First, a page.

The invisibility of the Vietnam Women’s Union and other alternative associations

In Vietnam, the formation of an association must strictly follow the rules set down by the Vietnamese Communist Party (VCP). A new association cannot compete in the same sphere of influence as established associations. Therefore, since there is already a Vietnamese Women’s Union, no other women’s association can register. The requirement effectively creates a monopoly even in social welfare and activism. In reality, however, the Vietnam Women’s Union is essentially subordinate to the Party rather than an association working for the rights and benefits of women. 

This is why the independent group Vietnamese Women for Human Rights (VWHR) was quickly denounced as a “reactionary force” and deemed an unlawful association by the Indoctrination Committee of the Communist Party of Vietnam on state-run channel National Defense Television on July 4, 2020, with no legal explanation. It also explains why the country’s only women’s association has played no role in stopping the arbitrary arrests of female activists, the strategy of using their children as bargaining chips to obtain confessions, or in supporting distressed women activists.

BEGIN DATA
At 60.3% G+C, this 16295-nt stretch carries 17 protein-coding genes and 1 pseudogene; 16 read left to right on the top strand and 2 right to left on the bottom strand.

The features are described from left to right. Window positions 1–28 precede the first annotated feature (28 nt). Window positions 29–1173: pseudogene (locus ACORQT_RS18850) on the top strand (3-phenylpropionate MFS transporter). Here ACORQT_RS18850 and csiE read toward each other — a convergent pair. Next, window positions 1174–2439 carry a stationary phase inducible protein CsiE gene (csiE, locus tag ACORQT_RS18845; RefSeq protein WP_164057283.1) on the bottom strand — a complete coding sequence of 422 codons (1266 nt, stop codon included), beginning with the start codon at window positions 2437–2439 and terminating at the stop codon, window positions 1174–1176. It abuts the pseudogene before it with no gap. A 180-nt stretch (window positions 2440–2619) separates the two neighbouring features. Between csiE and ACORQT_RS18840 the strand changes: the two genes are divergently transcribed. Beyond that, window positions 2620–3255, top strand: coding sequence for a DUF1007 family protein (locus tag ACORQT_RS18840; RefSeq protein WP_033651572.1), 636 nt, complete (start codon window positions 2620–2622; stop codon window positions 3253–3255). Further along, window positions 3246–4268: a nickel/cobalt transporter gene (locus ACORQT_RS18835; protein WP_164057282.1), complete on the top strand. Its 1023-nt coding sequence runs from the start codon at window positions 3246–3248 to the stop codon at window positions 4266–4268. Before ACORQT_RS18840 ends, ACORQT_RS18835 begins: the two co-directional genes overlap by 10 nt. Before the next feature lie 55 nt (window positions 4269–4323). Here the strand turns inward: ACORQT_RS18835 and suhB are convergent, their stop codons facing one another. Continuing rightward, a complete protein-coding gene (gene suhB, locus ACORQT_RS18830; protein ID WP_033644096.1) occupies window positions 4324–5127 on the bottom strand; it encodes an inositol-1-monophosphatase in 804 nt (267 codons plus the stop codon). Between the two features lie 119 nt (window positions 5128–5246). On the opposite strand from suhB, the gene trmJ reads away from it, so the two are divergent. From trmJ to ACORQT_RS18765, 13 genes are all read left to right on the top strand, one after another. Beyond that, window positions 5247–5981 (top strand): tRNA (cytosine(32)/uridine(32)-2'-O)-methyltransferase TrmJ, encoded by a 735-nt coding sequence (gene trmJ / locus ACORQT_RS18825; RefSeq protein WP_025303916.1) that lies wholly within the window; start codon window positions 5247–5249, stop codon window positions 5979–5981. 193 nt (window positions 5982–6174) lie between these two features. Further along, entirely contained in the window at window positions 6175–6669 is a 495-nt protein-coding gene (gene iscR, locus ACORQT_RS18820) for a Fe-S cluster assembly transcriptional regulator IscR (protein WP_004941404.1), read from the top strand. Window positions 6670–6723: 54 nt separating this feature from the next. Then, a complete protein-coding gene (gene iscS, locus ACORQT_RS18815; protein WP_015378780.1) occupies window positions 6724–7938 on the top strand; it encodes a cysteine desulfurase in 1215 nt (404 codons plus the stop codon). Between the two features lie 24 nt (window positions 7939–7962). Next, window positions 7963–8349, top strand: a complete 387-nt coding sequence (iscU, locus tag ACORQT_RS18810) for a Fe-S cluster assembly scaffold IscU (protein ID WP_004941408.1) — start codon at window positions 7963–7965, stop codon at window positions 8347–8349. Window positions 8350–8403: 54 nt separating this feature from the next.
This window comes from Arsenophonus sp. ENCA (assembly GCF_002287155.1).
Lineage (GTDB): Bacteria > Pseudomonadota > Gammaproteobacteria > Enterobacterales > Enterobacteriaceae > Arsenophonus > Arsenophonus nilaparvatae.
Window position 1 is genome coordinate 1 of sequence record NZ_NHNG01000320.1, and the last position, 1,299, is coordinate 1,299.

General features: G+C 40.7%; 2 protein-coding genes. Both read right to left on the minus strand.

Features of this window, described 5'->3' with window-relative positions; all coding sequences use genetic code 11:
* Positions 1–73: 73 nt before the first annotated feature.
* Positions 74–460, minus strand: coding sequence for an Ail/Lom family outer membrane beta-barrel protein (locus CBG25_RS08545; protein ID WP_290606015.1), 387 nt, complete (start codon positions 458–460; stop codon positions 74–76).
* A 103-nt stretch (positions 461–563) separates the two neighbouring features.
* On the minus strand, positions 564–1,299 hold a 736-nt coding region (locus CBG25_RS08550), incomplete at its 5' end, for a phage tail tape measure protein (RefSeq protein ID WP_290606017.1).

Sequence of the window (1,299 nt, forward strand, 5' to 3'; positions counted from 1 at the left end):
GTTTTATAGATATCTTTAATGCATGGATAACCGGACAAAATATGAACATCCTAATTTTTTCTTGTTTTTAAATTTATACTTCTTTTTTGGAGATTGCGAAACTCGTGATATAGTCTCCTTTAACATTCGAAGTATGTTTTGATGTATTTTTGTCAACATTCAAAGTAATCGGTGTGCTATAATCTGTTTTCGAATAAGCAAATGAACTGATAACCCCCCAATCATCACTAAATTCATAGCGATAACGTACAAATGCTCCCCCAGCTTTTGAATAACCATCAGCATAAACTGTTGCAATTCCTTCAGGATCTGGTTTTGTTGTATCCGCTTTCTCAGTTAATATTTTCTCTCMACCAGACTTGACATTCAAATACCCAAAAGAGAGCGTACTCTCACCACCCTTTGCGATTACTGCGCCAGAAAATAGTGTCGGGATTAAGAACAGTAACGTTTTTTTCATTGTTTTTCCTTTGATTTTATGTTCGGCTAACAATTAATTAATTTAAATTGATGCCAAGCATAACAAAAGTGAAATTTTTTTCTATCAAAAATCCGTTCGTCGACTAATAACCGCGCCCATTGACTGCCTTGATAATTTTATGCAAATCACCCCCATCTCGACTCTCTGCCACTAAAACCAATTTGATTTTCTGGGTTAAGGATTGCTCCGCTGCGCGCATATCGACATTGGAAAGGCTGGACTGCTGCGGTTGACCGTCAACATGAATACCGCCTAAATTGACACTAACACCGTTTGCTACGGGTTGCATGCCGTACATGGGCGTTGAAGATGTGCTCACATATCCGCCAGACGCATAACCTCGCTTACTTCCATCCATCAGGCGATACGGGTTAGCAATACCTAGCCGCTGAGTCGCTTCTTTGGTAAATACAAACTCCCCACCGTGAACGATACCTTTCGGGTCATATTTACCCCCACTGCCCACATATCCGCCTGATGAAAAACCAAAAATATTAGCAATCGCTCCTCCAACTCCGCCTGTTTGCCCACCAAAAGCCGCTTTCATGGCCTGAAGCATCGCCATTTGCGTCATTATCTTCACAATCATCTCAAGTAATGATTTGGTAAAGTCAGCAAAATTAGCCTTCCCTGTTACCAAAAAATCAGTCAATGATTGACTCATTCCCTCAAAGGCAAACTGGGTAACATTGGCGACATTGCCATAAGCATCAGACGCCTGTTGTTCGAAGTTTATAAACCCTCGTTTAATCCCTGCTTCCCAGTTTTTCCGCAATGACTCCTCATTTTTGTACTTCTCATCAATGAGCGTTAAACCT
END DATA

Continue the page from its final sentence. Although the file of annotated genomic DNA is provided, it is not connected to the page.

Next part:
The reality above is a result of decades of systematic suppression against dissidents and independent political activities in Vietnam. Thus, we do not expect that any gender-particular or separate effort can effectively improve the conditions. Women’s rights alone cannot be advanced if the overall democratization process is stalled and the human rights movement faces constant crackdowns. However, the Vietnamese government should first honor its commitment to Article 7 of CEDAW, ensuring that all Vietnamese women enjoy the right to participate in non-governmental organizations and associations concerned with the public and political life of the country. Independent gender-specific initiatives and women-led organizations are the key to a radical and successful reformation of both public and state prejudices against the role of women in political and civic life. 

© 2021 The 88 Project